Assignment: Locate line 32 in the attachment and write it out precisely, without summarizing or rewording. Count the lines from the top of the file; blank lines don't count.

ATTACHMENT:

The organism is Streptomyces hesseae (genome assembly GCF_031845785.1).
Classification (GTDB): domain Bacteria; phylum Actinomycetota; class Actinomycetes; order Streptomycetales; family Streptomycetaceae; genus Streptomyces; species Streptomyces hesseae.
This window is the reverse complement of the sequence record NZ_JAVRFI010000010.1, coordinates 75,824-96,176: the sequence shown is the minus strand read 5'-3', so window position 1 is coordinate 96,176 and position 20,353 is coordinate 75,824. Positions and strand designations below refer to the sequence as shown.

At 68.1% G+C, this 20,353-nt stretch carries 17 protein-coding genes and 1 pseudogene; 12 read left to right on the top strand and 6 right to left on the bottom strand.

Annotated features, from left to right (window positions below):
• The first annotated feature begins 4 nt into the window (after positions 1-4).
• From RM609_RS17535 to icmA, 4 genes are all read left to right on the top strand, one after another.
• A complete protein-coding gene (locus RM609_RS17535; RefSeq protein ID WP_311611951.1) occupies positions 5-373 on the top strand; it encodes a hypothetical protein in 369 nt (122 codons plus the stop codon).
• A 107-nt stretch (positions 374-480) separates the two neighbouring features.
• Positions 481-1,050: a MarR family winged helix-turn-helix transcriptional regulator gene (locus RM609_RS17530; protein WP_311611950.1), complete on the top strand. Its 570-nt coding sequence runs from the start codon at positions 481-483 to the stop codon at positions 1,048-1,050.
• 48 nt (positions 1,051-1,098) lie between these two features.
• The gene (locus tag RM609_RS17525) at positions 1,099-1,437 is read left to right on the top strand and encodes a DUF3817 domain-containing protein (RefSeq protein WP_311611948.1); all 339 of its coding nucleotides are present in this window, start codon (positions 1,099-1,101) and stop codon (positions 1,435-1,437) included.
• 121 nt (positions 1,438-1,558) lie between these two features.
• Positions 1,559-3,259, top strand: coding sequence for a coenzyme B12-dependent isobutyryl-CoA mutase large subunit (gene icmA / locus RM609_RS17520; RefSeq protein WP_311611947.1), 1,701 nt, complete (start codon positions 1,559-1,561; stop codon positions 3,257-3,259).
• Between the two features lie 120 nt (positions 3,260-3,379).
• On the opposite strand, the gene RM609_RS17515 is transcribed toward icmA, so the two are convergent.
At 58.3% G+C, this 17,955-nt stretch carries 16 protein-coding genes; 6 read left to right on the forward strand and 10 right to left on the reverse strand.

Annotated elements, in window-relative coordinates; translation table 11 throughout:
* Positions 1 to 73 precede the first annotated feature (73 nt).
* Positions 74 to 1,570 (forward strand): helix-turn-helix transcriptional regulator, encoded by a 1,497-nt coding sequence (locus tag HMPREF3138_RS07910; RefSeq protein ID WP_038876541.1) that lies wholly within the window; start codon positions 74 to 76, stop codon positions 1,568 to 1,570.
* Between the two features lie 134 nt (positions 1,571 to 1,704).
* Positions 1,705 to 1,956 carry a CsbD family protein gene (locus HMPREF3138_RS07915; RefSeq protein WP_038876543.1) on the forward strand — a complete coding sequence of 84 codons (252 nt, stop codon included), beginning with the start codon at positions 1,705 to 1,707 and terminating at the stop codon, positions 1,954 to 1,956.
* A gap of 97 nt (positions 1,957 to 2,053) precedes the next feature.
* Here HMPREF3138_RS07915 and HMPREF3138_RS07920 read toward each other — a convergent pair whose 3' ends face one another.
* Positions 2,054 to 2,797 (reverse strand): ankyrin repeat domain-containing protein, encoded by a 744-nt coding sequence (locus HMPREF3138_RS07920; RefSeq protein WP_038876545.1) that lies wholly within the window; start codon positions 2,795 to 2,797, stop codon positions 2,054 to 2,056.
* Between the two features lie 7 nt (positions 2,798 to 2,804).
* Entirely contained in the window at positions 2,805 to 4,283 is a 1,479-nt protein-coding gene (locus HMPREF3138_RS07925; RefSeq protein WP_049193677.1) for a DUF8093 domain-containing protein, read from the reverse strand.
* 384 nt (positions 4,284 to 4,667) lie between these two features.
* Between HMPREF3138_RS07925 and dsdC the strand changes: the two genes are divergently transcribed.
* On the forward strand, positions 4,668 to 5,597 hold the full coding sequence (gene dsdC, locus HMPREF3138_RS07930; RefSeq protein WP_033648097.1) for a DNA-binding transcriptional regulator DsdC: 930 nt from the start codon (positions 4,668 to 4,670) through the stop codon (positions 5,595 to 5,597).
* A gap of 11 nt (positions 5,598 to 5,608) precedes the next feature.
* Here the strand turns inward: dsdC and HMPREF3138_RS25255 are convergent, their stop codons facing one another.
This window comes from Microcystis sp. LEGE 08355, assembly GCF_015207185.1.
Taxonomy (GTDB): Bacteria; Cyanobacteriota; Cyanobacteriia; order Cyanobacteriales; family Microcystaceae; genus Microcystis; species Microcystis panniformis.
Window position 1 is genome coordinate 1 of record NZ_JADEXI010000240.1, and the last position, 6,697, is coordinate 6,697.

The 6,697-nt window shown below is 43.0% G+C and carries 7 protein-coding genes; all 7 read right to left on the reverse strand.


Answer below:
* Here the strand turns inward: dsdC and HMPREF3138_RS25255 are convergent, their stop codons facing one another.